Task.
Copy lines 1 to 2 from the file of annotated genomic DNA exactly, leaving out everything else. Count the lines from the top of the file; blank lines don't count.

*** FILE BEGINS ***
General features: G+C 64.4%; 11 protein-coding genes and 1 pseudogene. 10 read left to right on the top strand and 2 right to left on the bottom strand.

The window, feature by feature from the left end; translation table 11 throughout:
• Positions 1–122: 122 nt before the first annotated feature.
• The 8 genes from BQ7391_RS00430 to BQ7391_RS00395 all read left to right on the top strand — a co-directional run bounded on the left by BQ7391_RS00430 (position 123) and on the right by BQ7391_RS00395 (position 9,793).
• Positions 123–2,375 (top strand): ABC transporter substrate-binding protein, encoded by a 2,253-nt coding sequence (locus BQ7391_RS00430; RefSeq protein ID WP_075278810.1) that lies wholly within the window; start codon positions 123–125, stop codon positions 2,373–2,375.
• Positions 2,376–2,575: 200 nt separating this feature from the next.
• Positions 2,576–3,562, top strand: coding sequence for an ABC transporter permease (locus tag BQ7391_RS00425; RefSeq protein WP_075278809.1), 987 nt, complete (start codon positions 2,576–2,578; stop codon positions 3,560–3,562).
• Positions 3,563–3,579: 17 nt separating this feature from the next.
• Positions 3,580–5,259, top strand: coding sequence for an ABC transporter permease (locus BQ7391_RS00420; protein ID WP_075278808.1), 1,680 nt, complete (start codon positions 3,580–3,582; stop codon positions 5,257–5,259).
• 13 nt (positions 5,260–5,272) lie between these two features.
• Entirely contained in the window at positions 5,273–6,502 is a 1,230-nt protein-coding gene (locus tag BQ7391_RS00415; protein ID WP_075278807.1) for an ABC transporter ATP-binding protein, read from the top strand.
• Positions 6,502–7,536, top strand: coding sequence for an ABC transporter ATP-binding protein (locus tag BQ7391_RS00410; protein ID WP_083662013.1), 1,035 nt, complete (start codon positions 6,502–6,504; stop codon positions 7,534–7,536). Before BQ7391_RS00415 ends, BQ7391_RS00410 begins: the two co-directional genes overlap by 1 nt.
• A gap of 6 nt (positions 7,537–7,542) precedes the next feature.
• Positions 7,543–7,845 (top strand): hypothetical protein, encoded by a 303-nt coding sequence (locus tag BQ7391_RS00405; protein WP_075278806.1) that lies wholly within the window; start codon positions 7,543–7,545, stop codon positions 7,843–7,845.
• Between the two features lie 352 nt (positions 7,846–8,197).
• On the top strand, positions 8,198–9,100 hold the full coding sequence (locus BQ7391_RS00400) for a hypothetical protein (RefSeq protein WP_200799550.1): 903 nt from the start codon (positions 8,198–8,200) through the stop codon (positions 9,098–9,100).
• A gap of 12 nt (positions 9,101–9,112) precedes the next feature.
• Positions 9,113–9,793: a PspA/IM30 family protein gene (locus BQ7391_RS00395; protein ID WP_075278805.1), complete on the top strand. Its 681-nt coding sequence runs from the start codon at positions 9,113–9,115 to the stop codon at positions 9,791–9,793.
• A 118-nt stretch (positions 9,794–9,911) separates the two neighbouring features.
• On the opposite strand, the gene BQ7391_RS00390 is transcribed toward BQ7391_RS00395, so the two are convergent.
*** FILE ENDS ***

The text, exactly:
General features: G+C 64.4%; 11 protein-coding genes and 1 pseudogene. 10 read left to right on the top strand and 2 right to left on the bottom strand.

The window, feature by feature from the left end; translation table 11 throughout: